That’s when I stop—
somewhere a tractor sputters.
Turn the key—thump and the engine
particular morning after
a fishing or hunting party
as early as 1920 or the war years:
which generation, father or grandfather,
left his wet boots to dry beside
the fireplace in black and white?
There’s no date on sunlight
like stage lighting
that bleaches chunky beach stones,
over-exposure melts the mortar,
tightens its grasp on a tall walking stick
leaning like a gun.
The sun wants to go hunting?
Or to take that stick
in its big white hands and stir
the coals and sparks to flame?
Still life, mantel: dark bottles of ale
I can’t read or date, shadowy margins;
two with candles frame a set
of antlers, five points that won’t stop—
flash of white tail—or run.
We lost the huntsmen—
no captions or names, no fish
in the shallow pan—we must make our clues
from those drying boots, one lace
reaching to an old hooked rug,
from the deep pot pulled away by cast iron
arm, the charred, notched,
and sunlit edge of the surviving log,
post-mortem—soft grey dune,
erosion of ash
which will claim dry wood,
the camera-shy table and chair,
the story I’ve been looking for:
cabin as pushed, hunted
and burnt unseen
that now I mourn.
There’s no logbook for the day
he left the pie social, White Water’s Hall
when the sudden aphasia
of the mind, soundless
clamour, chaos, acute
chest pain as if the Ice King
struck him with a dagger
His widow’s silence deeper than black
and white photographs,
the sound of her quiet strokes
of paint, the diary where she hid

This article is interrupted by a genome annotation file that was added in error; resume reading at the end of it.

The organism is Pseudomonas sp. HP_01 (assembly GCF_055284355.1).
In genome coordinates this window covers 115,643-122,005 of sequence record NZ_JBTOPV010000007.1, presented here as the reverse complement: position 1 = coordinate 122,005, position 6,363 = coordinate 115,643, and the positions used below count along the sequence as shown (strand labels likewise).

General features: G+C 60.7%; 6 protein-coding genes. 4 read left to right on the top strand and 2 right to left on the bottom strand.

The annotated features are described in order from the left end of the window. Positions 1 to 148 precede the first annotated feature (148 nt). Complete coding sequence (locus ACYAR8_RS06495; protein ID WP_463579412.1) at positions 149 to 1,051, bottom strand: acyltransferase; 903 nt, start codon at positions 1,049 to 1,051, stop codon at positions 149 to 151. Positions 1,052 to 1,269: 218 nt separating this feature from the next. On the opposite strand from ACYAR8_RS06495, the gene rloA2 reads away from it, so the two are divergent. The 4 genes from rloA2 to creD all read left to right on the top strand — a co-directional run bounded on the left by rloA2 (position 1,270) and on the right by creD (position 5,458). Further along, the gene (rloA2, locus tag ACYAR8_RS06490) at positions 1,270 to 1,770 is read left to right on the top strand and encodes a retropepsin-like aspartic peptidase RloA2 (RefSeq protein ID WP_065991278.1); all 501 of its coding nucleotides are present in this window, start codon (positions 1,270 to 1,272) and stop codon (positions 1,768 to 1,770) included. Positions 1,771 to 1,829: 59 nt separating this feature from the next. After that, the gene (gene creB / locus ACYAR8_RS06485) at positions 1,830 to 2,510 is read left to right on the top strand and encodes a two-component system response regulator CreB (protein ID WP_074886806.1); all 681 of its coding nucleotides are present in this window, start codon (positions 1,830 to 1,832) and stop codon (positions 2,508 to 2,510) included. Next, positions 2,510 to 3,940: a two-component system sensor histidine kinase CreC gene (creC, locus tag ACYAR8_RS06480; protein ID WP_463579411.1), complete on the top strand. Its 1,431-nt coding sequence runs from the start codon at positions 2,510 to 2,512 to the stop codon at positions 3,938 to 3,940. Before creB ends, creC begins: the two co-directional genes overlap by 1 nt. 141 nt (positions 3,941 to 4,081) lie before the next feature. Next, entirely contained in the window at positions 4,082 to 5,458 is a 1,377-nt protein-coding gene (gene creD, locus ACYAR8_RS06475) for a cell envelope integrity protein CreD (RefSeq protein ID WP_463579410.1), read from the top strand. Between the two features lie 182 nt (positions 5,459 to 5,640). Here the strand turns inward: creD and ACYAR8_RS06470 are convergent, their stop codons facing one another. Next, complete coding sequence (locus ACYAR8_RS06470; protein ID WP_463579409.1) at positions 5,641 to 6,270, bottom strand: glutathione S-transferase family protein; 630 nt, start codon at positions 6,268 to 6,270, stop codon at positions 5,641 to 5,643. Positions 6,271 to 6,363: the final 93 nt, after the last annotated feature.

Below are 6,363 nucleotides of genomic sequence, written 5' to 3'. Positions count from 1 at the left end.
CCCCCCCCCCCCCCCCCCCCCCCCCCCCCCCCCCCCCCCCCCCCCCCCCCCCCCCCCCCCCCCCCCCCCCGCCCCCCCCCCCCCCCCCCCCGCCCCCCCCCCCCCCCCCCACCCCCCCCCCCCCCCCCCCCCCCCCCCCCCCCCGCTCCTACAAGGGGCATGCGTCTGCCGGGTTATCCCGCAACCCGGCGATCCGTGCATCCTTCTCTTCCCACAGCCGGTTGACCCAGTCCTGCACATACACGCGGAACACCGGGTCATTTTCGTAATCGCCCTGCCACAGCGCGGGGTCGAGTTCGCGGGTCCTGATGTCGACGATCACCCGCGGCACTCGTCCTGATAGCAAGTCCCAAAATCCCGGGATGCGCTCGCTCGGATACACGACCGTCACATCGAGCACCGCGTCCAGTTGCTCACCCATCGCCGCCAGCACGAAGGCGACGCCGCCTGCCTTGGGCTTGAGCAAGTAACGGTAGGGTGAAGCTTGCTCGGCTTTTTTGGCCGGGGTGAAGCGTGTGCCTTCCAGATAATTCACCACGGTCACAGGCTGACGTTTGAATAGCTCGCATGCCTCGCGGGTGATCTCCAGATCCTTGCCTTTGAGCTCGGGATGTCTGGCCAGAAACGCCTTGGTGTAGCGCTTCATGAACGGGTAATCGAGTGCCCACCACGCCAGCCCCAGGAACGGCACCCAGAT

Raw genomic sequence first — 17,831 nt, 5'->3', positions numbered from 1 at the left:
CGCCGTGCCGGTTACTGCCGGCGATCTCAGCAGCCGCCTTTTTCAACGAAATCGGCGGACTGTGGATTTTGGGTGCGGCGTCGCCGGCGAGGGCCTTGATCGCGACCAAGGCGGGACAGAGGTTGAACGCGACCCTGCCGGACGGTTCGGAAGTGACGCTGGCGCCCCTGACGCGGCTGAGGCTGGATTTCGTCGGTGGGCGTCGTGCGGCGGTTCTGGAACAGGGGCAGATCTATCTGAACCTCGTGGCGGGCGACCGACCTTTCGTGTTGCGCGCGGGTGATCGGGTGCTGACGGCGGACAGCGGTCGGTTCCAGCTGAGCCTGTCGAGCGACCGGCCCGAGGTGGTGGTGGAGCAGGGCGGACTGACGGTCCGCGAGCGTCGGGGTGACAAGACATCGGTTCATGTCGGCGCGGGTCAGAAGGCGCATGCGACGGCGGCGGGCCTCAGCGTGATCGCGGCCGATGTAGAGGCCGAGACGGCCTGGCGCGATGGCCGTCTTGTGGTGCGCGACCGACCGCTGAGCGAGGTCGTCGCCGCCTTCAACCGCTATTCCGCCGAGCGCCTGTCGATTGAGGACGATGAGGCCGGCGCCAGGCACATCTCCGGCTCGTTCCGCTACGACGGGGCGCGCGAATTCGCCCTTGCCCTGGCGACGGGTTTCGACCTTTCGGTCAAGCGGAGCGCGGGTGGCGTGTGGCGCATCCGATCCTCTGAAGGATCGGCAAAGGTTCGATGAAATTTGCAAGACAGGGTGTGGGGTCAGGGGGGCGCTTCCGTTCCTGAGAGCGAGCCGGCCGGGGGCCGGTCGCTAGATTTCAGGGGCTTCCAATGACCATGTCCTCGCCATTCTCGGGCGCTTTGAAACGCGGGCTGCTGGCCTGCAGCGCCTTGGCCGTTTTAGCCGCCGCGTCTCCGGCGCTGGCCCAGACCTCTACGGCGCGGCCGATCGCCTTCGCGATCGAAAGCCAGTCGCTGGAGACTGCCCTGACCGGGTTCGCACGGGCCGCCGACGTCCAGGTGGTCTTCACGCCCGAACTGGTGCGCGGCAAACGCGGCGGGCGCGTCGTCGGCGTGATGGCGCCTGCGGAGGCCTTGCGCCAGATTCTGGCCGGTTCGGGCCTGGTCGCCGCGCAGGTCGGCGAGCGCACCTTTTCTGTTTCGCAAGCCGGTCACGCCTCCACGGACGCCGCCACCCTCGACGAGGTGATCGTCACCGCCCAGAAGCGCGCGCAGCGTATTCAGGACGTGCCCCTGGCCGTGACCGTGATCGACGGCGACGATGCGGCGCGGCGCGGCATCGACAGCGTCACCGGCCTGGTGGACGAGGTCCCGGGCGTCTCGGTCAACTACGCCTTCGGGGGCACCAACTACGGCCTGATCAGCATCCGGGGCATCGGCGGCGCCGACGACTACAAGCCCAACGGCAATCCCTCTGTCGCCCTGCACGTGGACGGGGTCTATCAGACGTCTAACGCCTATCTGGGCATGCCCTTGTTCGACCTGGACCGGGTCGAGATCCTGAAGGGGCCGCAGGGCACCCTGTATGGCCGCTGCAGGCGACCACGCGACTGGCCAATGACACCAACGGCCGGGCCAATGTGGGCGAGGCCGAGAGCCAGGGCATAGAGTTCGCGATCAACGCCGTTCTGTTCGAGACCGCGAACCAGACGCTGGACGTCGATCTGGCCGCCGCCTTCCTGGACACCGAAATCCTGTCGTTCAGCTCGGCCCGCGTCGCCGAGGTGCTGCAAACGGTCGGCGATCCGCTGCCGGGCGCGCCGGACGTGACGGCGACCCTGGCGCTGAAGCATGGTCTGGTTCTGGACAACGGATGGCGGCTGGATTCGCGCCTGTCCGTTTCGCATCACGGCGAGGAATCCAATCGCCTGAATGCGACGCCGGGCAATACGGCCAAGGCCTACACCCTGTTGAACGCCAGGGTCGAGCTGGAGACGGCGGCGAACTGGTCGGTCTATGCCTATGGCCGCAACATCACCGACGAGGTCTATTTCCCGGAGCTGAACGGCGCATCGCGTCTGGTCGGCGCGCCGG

her grief, pentimento,
repentant, a painted landscape
that she paints over
until she went down
to the beach
The darkest part of the photograph
—swart, swagger, obscuring char
of tide, Fundy’s ink has drawn
its shadows on the stones: anchor
and bed for the logs
arranged on that thin peninsula:
hwearf. Can you hear the old-world
heave, the ox pull of trees felled
and milled, the clang of mallet
against spike and steel? Echo
of promontory—you start to say
promise and those sounds leak,
slope into water, those three tiers:
the first closest to the cliff and falls
—thread of white water, end
of the Borden Brook.
Nine stacked logs hold
the grassy point that plunged—
thunder of hooves, shotgun
of earth slap.
A few yards out,
five logs high, beginning of
diminuendo, waste-me-away, water
the surviving posts
in the last
brief mound of rock.
On the verandah steps she sits
facing west, looks away
from the photographer
as if grief is a seed that grows
a tall weed if she meets his gaze.
Here where delphinium
petals are crumpled notes, a letter
she wants to write: “mother . . .
passed away . . .” but the words
won’t do. They float and drift.
Strolling on the beach, does she
begrudge water’s rumoured pull?
Can she swim without questions?
She paints flowers,
paints light on black basket and trays.
Isn’t summer’s sadness the worst?
Have her eyes always been downcast?
The silence around her mother’s death—
it swells and ebbs, Fundy’s abundance
and low points.
Think evening, going all the way
out to the mud flats, coming home
with nothing, not even
one pocket of dulse.
Circa 1890, the Bordens milled,
sluiced logs down the brook.
My father’s drawn it like railroad tracks
with arrows—go this way, spring
runoff: roar, scrape, and grind,
the forest’s teeth bite into that deluge
of dark juice, sludge, and mire before
the lumber floats, purrs
and gurgles, goes mute
and is shipped out.
He’s mapped the family too:
Sir Frederick and Lady B. outlived
their son killed in the Boer War
and daughter lost at sea.
After the fin de siècle, world weariness